This knee is a wreck
When Arsenal posted the picture above on their official website I suspect they hadn't looked all that closely at it, though I also suspect the photographers had done exactly that. Stuart MacFarlane and Dave Price are outstanding at their job and whichever of them took this (I think it was Pricey as it was at an U21 game) knew exactly the detail they were showing to the fans with it. We should be grateful that they did. This proves once and for all the scale of the injury that Abou Diaby has been struggling with since March 2013, as well as numerous other problems with which he's been struck down in his Arsenal career.
The most striking thing, aside from the permanently bruised look at the front of the knee is that massive scar to the side. In the old days these were not uncommon, as Paul Gascoigne would attest from his own ACL injury. However, with more modern techniques, particularly among the elite sports medics of the World, most of these kinds of operations are carried out with keyhole surgery - Robert Pires did both his cruciate ligaments yet his scarring is nowhere near as gruesome as Diaby's. You just wonder how badly Diaby's knee was banjaxed. When you see this it is not really surprising that he's taken as long as he has to get back on to a football pitch.
There is no doubt in my mind that Abou Diaby's career has been wrecked by the deliberately executed leg breaking tackle at Sunderland on 1st May 2006. Quite apart from the damage that particular injury did in its own right, everything that has followed surely has something to do with that incident. We can only imagine the stress that was put on the muscles and ligaments around it in the process of rebuilding the ankle and lower leg. The eagle-eyed will no doubt point out that the ACL scar is on the opposite leg to the one that was broken, but just think of the compensation that leg has been making for the broken one since it was repaired. Both of Diaby's lower limbs have suffered time and again from muscle pulls and ligament strains.
I've seen Abou Diaby get dogs abuse in recent years due to the time he has spent out injured. I have regularly said that Arsenal should have cut their losses on him as there is no way he will ever be fit enough to get through a sustained spell of games. The evidence of the last eight years points you in that direction. However, none of this is Diaby's fault. The lad is not lazy. He is not a waster. He is not "stealing a living". To come back from so many serious injuries must take some incredible willpower on the part of Diaby. The psychological impact of constantly seeing your career taken away from you, just when you might begin to think you're over it all, must be truly awful. Yes, £60k (plus) per week softens the blow but he didn't decide to pay himself to be an Arsenal player. For me he should be lauded for an amazing desire to want to play football that has driven him through the rehabilitation process on so many occasions.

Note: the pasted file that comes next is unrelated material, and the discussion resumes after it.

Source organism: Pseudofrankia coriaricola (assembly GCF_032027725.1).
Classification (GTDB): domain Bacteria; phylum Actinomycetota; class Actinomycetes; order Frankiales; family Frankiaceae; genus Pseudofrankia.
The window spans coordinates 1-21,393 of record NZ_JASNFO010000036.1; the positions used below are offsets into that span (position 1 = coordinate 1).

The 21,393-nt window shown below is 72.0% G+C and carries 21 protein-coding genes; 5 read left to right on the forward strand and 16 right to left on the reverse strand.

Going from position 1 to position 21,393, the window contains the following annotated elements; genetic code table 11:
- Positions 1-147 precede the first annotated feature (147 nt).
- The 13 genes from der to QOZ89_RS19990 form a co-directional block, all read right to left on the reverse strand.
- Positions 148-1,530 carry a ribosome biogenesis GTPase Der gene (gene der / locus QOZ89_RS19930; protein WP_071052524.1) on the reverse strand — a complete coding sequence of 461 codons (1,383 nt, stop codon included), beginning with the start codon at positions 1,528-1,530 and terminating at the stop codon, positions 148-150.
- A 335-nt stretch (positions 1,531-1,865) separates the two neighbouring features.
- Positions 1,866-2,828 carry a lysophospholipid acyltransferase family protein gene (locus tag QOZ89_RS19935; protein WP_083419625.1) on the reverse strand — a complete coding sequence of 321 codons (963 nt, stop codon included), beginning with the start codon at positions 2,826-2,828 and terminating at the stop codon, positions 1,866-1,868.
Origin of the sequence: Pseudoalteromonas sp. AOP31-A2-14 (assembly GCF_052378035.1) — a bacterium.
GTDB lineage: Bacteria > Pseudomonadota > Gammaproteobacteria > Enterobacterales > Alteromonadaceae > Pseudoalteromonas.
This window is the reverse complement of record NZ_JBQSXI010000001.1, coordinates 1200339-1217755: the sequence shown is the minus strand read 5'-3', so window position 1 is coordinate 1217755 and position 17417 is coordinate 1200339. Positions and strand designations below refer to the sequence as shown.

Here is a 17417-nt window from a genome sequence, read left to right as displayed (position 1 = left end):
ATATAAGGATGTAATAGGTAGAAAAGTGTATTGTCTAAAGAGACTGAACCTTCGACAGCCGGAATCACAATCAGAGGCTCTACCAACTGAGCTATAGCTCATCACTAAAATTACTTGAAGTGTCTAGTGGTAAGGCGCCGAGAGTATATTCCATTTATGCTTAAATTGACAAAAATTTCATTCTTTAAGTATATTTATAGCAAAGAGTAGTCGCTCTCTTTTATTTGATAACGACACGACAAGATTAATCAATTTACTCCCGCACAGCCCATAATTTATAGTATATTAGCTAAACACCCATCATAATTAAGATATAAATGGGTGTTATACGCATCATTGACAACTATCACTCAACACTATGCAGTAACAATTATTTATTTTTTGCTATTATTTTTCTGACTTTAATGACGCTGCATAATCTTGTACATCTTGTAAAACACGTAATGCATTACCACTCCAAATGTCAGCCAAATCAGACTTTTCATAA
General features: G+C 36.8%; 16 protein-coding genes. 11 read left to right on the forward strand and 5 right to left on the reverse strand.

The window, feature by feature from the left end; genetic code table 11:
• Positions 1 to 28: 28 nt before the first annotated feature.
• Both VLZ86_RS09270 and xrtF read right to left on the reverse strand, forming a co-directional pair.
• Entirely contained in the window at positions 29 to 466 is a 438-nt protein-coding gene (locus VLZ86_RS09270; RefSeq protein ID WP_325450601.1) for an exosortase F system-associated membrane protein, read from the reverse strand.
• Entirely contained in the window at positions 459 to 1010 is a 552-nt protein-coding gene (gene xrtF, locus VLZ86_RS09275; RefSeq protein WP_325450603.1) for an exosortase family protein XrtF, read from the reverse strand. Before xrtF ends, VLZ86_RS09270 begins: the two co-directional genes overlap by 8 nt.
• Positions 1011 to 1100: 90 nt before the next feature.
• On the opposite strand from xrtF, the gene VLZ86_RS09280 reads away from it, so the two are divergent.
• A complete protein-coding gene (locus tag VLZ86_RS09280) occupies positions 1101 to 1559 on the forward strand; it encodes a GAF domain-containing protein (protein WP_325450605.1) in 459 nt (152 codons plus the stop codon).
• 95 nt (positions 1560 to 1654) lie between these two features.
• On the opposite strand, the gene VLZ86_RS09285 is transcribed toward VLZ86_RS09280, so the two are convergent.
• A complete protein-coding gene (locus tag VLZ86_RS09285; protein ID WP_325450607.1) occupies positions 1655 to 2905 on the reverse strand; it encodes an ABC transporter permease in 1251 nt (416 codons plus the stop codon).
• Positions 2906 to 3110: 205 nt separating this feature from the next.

Another thing I regularly see is people scoffing at the idea that Diaby is a fabulous footballer. I've seen people call him lazy, inconsistent, disinterested and much worse. I must admit that I have been frustrated by his performances on many occasions in the past, but I long ago came to a realisation on this. It is my belief that Abou was able to play a game, maybe two games, without too much pain. However, once he got to the third (and the very occasional fourth or fifth) game he was in such pain that he simply couldn't get around the pitch properly. This would then lead to yet another spell on the sidelines. The best example I can think of is the way he played unexpectedly at Fenerbahce in a Champions League game some years back. He simply ran the game, scoring and creating goals. Within a fortnight he was out again. In many ways it summed up his career.
The most annoying thing as far as I'm concerned is that I (and all Arsenal supporters) have been robbed of the chance to enjoy the development of the player that was to replace Patrick Vieira. Diaby had all the attributes he needed to do just that. Had he stayed fit he would almost certainly not still be an Arsenal player, as Real Madrid or Barcelona or Manchester City would have paid big money to get him. As it is his career has been wrecked by some no-mark who never made it at Sunderland. What I have now, however, is enormous respect for a guy who has tried and tried (and is still trying) to get there. I said a few weeks ago that I could see him scoring the winning goal in the FA Cup Final. He just might, you know.